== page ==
The verses in Q.2:164, Q.45:5, Q.13:4 and Q.16:12, 66-67 clearly indicate that Allah desires that human beings should use the intellect to understand the laws of nature and the benefits such knowledge brings as Allah’s generous provision to mankind. The intellect is also to be used to draw moral lessons from the history of nations or civilizations which were destroyed by Allah (S.W.T) because of their injustices and iniquities. Those who do not use their God-given intellect to derive such lessons and consequently turned their backs against the Messengers of Allah are described as people who have “hearts by which they could comprehend” (qulubun ya’qiluna biha), but instead they refused to learn from historical events because their hearts, rather than their eyes, were blind: “Have they not travelled in the land, and have they hearts by which they could comprehend (and gain wisdom), and ears by which they could hear (the truth)? For indeed it is not the eyes that have become blind, but it is the hearts, which are within their bosoms, that grow blind.” (Q.22:46).  The Qur’an also uses the word al-fu’ad for the intellect, in singular and plural forms, as one of the three basic means of attaining knowledge – hearing (al-sama’), sight (al-basar) and heart (al-fu’ad) (Q.17:36; Q.16:78). In many verses, the word qulub (hearts) is mentioned instead of fu’ad. The verses show that “hearts” have the faculty of intellection (qulubun ya’qiluna biha) and understanding (qulubun la yafqahuna biha) which is the function of the intellect (‘aql) although the word ‘aql itself is not used in the Qur’an (Q.2:7; Q.7:179; Q.16:108; Q.17:46; Q.18:57; Q.22:46).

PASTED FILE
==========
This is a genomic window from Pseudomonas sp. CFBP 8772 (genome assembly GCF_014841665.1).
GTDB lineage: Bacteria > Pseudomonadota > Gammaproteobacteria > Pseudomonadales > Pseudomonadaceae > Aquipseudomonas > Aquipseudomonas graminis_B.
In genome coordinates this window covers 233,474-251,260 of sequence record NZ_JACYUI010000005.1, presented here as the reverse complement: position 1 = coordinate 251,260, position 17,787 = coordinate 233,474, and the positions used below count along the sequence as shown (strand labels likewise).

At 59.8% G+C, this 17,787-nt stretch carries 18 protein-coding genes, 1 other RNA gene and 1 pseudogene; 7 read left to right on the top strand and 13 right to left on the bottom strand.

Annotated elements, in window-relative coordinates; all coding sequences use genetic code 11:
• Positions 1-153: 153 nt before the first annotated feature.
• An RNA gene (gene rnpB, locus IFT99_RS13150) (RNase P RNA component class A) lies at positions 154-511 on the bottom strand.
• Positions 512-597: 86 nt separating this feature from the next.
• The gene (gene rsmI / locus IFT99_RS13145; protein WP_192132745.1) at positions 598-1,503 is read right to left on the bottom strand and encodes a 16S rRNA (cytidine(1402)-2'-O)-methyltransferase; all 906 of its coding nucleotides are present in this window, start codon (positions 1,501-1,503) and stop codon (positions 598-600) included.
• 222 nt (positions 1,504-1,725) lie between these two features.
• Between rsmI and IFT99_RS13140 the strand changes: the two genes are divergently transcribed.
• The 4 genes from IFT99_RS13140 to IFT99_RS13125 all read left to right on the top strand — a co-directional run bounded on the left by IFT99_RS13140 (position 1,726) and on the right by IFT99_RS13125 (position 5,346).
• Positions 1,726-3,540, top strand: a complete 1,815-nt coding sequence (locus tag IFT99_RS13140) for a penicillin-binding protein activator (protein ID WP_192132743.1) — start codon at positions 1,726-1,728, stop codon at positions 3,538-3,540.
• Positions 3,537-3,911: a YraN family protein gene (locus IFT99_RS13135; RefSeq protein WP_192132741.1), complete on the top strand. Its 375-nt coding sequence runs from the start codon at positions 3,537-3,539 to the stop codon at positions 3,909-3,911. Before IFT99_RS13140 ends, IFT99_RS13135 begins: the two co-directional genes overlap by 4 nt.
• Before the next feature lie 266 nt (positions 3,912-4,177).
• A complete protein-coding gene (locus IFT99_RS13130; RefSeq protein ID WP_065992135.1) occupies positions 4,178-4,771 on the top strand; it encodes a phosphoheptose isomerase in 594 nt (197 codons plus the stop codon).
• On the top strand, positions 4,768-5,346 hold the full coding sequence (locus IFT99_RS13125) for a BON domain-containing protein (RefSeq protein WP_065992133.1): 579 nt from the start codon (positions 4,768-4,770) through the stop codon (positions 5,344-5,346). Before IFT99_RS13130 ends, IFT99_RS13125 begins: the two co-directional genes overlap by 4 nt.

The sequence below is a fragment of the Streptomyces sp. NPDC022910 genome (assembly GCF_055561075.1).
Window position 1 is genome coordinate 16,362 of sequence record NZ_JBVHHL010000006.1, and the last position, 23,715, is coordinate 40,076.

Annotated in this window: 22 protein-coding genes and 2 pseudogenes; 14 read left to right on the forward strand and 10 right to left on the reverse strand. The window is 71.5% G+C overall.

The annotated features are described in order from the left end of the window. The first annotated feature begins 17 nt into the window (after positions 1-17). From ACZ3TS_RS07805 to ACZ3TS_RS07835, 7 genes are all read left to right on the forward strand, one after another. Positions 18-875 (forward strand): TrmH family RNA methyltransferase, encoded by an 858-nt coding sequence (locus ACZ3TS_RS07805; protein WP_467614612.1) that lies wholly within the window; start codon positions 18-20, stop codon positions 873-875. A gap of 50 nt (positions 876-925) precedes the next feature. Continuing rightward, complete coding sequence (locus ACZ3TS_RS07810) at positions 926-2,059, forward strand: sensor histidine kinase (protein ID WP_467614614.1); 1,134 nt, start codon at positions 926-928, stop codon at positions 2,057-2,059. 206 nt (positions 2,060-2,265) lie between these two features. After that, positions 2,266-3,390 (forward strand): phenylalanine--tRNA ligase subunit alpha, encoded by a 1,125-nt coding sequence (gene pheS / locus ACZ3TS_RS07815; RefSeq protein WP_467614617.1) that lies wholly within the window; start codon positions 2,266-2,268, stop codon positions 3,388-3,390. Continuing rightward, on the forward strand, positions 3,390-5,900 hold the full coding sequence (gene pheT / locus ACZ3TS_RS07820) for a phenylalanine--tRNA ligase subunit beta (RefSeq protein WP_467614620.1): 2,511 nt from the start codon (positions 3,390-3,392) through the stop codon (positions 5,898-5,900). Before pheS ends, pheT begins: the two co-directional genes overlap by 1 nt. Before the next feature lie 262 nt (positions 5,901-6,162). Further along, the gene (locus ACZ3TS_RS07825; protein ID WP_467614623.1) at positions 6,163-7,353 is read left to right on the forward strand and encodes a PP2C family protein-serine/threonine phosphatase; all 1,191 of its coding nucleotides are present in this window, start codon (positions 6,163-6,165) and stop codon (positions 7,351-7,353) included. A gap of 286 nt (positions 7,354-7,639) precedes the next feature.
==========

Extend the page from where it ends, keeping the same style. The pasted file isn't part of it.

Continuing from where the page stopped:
From a study of the 16 verses in which the term ulu’l albāb is used in the Qur’an, it is possible to summarize the quality of the mind of the  truly integrated knowledge and integrated intellectuals – as the intellect that is pure and uncontaminated which is ever in need of consciousness of taqwa to Allah (S.W.T.) – the deep consciousness of the presence and sovereignty of Allah (S.W.T.) such that the Believer is always mindful lest any of his/her actions, thoughts or behavior would incur His displeasure or wrath.  It is this spirit of taqwa that will lead the Believers as well as the Muslim scholars to al-falah (real success in this world and in the Hereafter). Taqwa then becomes the necessary ingredient in the formation of the mind of Islamic intellectuals, leaders, scholars, professionals and the ordinary believers. It should be reiterated that in the Islamic worldview, the principle of taqwa constitutes the common spiritual core value in the proper development of the life of the individual, family, institutions, community, nation, and civilization. (Q. 5:100; 10:65).  Scholars, leaders, intellectuals and professionals in this “Age of Turbulence” (Greenspan, 2007), global crises and rampant corruption are, in our humble opinion, in greater need of taqwa than ever before.